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Browning the bard
It may be the bard and produced by no less than the Royal Shakespeare Company (RSC). But it's an adaptation with a distinct desi orientation and an overwhelmingly Indian-origin and not-so-well-known cast. Such efforts do not generally frequent London's coveted Westend.
But Much Ado About Nothing, directed by Iqbal Khan, who is of Pakistani descent, with Meera Syal - of Goodness Gracious Me and The Kumars at Number 42 fame - as Beatrice and Paul Bhattacharjee, whose portfolio includes the Bond film Casino Royale and Best Exotic Marigold Hotel, as Benedick, has cracked the brown ceiling.
A Quarto edition of Much Ado appeared in 1600. But it was not until 1748 that it received genuine acclaim and became popular on stage. John Gielgud, one of the most famous Shakespearean actors of the 20th century, starred as Benedick with Peggy Ashcroft as Beatrice. In 1993, Kenneth Branagh adapted the play for a movie in which he starred opposite Emma Thompson.
The play is about the witty sparring between Beatrice and Benedick (written mainly in prose) and a tragicomedy involving the courtship of Hero and Claudio (written principally in verse). It is as rich in its language as it is hilarious in its impact.
Instead of Italy, Khan's version is set in today's Delhi - though art director Tom Piper's haveli backdrop is not exactly contemporary. Indian costumes, a few Hindi words and stereotypical Indian mannerisms are inserted into the drama. The comic character of Dogberry is moulded into a Sikh constable. Indian music composed by Niraj Chag and directed by Hinal Pattani, and bhangra dance choreographed by Struan Leslie spice up the scenes.
To carry off Shakespeare is invariably challenging, especially in his home country. Many a legend from Laurence Olivier to Vanessa Redgrave have established an almost unattainable benchmark. Unsurprisingly, therefore, in Khan's play, the delivery of Shakespearean dialogue was less than impressive and the song-and-dance routines nowhere as spectacular as London's best musicals. Khan's actors range from graduates fresh out of drama school to more experienced hands who have been on stage for decades.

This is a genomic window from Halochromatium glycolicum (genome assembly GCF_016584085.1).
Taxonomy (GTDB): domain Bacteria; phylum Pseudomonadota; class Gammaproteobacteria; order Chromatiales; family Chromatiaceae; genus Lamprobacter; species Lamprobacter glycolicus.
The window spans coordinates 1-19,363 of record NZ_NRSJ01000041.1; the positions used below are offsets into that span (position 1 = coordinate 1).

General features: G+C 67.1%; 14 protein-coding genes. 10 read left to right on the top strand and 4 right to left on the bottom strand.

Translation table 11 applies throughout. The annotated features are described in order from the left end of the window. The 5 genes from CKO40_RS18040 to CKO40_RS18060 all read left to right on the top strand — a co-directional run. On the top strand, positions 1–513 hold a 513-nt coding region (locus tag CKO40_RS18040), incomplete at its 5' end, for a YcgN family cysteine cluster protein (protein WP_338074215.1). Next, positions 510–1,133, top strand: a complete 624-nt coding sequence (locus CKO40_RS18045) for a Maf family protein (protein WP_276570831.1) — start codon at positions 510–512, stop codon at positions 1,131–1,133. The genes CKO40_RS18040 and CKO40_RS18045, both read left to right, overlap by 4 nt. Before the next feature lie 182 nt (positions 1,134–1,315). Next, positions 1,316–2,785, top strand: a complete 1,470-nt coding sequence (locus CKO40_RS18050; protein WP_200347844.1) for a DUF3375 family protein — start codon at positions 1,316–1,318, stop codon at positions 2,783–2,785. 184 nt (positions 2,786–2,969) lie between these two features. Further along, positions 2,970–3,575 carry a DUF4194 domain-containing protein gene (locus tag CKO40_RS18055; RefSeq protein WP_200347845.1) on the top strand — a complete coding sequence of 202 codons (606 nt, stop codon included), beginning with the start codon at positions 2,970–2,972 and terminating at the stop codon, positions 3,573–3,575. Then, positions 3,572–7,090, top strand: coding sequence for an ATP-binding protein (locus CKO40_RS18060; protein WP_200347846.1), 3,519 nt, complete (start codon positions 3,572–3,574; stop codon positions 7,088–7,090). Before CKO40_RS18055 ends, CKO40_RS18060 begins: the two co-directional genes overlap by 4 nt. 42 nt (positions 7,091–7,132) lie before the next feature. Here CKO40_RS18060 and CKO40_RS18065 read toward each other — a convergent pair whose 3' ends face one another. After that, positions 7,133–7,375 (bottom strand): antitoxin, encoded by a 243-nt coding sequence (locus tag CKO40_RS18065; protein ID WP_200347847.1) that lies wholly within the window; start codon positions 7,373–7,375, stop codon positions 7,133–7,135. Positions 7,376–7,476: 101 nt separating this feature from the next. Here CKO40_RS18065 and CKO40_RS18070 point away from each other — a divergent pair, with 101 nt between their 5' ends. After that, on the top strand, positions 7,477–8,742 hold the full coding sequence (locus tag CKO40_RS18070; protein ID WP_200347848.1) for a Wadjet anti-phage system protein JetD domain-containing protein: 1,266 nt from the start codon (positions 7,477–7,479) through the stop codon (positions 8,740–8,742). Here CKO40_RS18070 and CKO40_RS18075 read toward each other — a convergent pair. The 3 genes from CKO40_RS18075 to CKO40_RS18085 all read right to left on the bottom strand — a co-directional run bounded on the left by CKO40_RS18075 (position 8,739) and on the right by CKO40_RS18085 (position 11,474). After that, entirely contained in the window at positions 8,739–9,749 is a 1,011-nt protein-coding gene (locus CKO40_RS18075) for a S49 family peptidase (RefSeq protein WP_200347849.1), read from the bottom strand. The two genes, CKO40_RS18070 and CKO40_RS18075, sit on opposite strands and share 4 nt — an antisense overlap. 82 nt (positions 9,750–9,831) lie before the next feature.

The director thinks there are parallels between early modern England and modern-day Delhi. "The hierarchical structures are similar;the relationships between masters and their servants are still present;the importance of honour;the centrality of women within that;the idea of bloodlines, and how daughters continue that. If a daughter is found to be iniquitous the bloodline is tainted. All of these ideas are absolutely still current in modern India. "
Khan adds: "It's very exciting to have Meera playing Beatrice because she has a great comedienne's instinct and technique, but at the same time, she is incredibly serious about her work as an actress.... . All of these things make her very suited to playing Beatrice. "
Bhattacharjee, he adds, is "incredibly skilled as an actor, and has played Shakespeare before at the RSC". Both he and Syal acquit themselves adequately. Sagar Arya holds his own as Claudio in his RSC debut. Amara Karan as Hero, though, is, arguably, miscast.
Apart from the uneven quality of the dialogue in terms of clarity, diction and modulation, the register is somewhere between Alec Guinness' caricature of Professor Godbole in David Lean's A Passage to India and current British-Asian English. But overall, there is, perhaps, to an undemanding audience a feel good factor.
Britain's Times newspaper critic wrote: "A perfect setting. Meera Syal is a wonderful Beatrice, Paul Bhattacharjee is her irresistible Benedick. " The Daily Mail's impression was that it was "a histrionic melodrama right out of Bollywood". The British-Indian weekly Eastern Eye perhaps hit the nail on the head. "A Shakespeare play tailor-made for British-Asian audiences, " it pronounced.
At the end of the day, proof of the pudding will surface at the box office. If crowds flock to the Noel Coward to convert the experiment into a winner, there could well be more Bollywoodisation of Shakespeare in the future. Purists may frown. But in these recession-hit times, market forces rather than aesthetics may determine the immortal playwright's future.
'Much Ado' is on at Covent Gardens' Noel Coward Theatre, London, for five weeks up to October 27
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